Soccer balls were rounder. Eventually manufacturers could produce a perfectly round ball, allowing soccer players to have far greater kicking control of the ball on the ground.
obviously it is shaped that way so that you cannot predict its movement on the ground, yet it is aerodynamic when thrown properly.
The "pig bladder" story is a bit of misunderstood history. Consider that early soccer balls also used pig bladders, but those balls remained generally round in shape. The shape of the bladders was unpredictable, but they were generally spherical. The rugby ball gradually flattened out because that made it easier for handling, carrying, and passing by hand.
To play the football soccer need sports wear, football, shin guard and goal post. And soccer shoes.
The basic equipment that all soccer players must use are: a shirt with sleeves, shorts, socks, shin guards, and shoes (usually cleats). Additionally, a goalkeeper may wear track suit bottoms as part of their basic equipment. No other items may be worn by any player on the field, unless that item serves a protective purpose and is not dangerous to the wearer or any other player or official. Examples include goalkeeper's gloves, ankle, knee, wrist, and elbow braces, and protective headgear.
Rings, necklaces, bracelets, watches, snoods, and other items are expressly forbidden. Other items are allowed at the discretion of the referee if they meet the above criteria of purpose and safety. Undershorts and undershirts, if visible, must match the color of the garment under which they are worn.
Other equipment needed to play includes: a field that meets the requirements of Law 1 (note that goal nets are optional under the Laws, but are highly recommended and nearly always present, but corner flags are mandatory and a match cannot be played without them), one or more balls that meet the requirements of Law 2, and whatever equipment the referee needs (which he will bring himself). Additional equipment, such as a first-aid trainer's kit, water and snacks, a bench to sit on, are also usually helpful.
Shirt, shorts, long socks, shin guards, and cleats that dont have a toe cleat
it was the best material they had at the time.
in the first days of football they had no helmates it was not till about 1893 they were introduced and not entill 1939 they were made manditory for all players to ware
No your football team should distribute their own helmet to you
Yes and no, depending on what models you are using of each.
If shopping at a local hockey pro shop, bring the helmet with you for comparison. Otherwise contact ITech and/or Bauer for further information.
it probably should since Itech is a subdivision of Bauer
There are not really many. There has been so much talk about FIFA introducing goal line technology especially after Frank Lampard's disallowed goal for England in the 2010 Fifa World Cup. On the whole there is not much technological advancement.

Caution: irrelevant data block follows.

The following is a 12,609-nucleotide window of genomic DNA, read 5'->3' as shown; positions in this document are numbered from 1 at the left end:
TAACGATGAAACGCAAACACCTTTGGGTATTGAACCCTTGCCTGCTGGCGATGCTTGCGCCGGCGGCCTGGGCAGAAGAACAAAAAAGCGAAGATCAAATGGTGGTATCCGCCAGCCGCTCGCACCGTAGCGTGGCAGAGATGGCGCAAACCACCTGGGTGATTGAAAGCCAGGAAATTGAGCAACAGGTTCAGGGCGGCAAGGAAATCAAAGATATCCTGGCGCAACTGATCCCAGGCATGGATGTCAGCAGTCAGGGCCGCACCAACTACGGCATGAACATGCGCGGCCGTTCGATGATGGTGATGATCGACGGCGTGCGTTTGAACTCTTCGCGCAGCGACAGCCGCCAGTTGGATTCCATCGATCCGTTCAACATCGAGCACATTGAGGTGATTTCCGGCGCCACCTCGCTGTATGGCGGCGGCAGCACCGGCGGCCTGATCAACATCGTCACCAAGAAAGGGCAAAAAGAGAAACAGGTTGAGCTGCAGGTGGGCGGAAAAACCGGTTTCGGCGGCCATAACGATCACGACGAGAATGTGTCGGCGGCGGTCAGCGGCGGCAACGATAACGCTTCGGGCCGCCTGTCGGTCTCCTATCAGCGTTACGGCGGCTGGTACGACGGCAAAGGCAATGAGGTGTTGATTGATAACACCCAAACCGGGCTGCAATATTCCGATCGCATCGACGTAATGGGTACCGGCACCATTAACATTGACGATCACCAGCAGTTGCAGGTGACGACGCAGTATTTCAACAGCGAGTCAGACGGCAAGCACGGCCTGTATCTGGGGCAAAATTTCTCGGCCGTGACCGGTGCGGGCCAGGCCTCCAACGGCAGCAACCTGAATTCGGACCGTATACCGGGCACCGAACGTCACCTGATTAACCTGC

-Over the years tv monitors have been issued by the dugout, but never used. I remember Jose Mourinho chucking one on the floor because he did not get a discission. Also as of 2010-2011, fifth and sixth officials with magic wands were first introduced, but they might aswell have not been there due to a lack of involvement.-
It is possible to have the number zero on a soccer jersey, but must be formatted so that there are two zeroes like this: 00. It just has to be different from other numbers, and it must not exceed two digits.
yes, Warren Moon wore #1
Valid numbers for a QB in the NFL are 1 through 19.
they are made of leather to be light and easy to kick
They were never really made of pig skin. They just looked like it.
Here's what I did when I played football;
Cup(always wear a cup when playing football or other sports,belive me)
pads people can wear.....
ankle brace(optional) knee brace(optional) rib cage(optional)cleats.Cup(optional) Back Plate (optional)
It depends a little on the player and position, but there are 10 basic pieces of equipment helmet, shoulder pads, a tailbone pad, 2 hip pads, 2 thigh pads, 2 knee pads, and a cup. Mouthguards are pretty much necessary, but not really a pad. Outside of that some players also opt to wear flack jackets, back and/or sternum plates, neck rolls, forearm pads.
Some players do not wear a cup. (As a point of reference, virtually every major league baseball player wears a cup, while most NFL players do not.)
The Adidas Copa Mundial, Nike Air Legend, and Nike Tiempo a very popular kicking shoes (soccer cleats) among both punters and place kickers at the college and professional levels. for more check out www.kickingworld.com
1 or 2
Each team uses their own set of balls. The punter and the kicker each have their own balls that differ slightly in air pressure. There are multiple balls available for rotation for when the balls gets thrown in the dirt or wet etc. I'm not sure when the exact number is, but it's not 1 or 2. It's likely close to 10-15 balls for each team, not counting any extra balls they need for everyone to be able to warm up before the game. Over 50 guys on a team might need more than 15 balls just for snapping, throwing, hand off, and catching warm ups.
Traditional grease consists of beeswax, paraffin, and carbon. Anti-glare face stripes that emulate the grease are also commonly used. One of the earliest known instances of a player wearing eye black is baseball legend Babe Ruth, who, in or around the 1930s, used the grease in an attempt to reduce sun glare. According to Paul Lukas of ESPN.com, eye black caught on with football player Andy Farkas. He also states that the original eye black was made from burned cork ashes.